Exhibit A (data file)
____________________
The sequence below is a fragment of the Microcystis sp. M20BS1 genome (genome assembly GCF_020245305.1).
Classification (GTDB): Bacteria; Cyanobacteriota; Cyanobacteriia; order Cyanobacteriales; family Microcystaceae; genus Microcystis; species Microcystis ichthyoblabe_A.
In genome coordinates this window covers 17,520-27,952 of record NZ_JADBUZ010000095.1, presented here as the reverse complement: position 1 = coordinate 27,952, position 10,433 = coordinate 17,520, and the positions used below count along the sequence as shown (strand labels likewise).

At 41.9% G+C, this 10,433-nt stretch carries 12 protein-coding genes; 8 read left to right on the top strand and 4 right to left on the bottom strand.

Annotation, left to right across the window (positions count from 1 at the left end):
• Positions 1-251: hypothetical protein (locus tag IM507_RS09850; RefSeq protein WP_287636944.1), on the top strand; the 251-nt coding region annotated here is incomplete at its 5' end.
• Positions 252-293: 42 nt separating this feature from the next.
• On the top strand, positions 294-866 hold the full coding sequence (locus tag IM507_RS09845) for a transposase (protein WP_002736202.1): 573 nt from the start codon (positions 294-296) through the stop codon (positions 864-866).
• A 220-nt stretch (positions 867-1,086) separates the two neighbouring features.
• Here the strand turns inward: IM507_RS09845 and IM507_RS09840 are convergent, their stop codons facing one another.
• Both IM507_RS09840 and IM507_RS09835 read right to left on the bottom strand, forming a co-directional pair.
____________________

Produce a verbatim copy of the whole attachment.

The sequence below is a fragment of the Microcystis sp. M20BS1 genome (genome assembly GCF_020245305.1).
Classification (GTDB): Bacteria; Cyanobacteriota; Cyanobacteriia; order Cyanobacteriales; family Microcystaceae; genus Microcystis; species Microcystis ichthyoblabe_A.
In genome coordinates this window covers 17,520-27,952 of record NZ_JADBUZ010000095.1, presented here as the reverse complement: position 1 = coordinate 27,952, position 10,433 = coordinate 17,520, and the positions used below count along the sequence as shown (strand labels likewise).

At 41.9% G+C, this 10,433-nt stretch carries 12 protein-coding genes; 8 read left to right on the top strand and 4 right to left on the bottom strand.

Annotation, left to right across the window (positions count from 1 at the left end):
• Positions 1-251: hypothetical protein (locus tag IM507_RS09850; RefSeq protein WP_287636944.1), on the top strand; the 251-nt coding region annotated here is incomplete at its 5' end.
• Positions 252-293: 42 nt separating this feature from the next.
• On the top strand, positions 294-866 hold the full coding sequence (locus tag IM507_RS09845) for a transposase (protein WP_002736202.1): 573 nt from the start codon (positions 294-296) through the stop codon (positions 864-866).
• A 220-nt stretch (positions 867-1,086) separates the two neighbouring features.
• Here the strand turns inward: IM507_RS09845 and IM507_RS09840 are convergent, their stop codons facing one another.
• Both IM507_RS09840 and IM507_RS09835 read right to left on the bottom strand, forming a co-directional pair.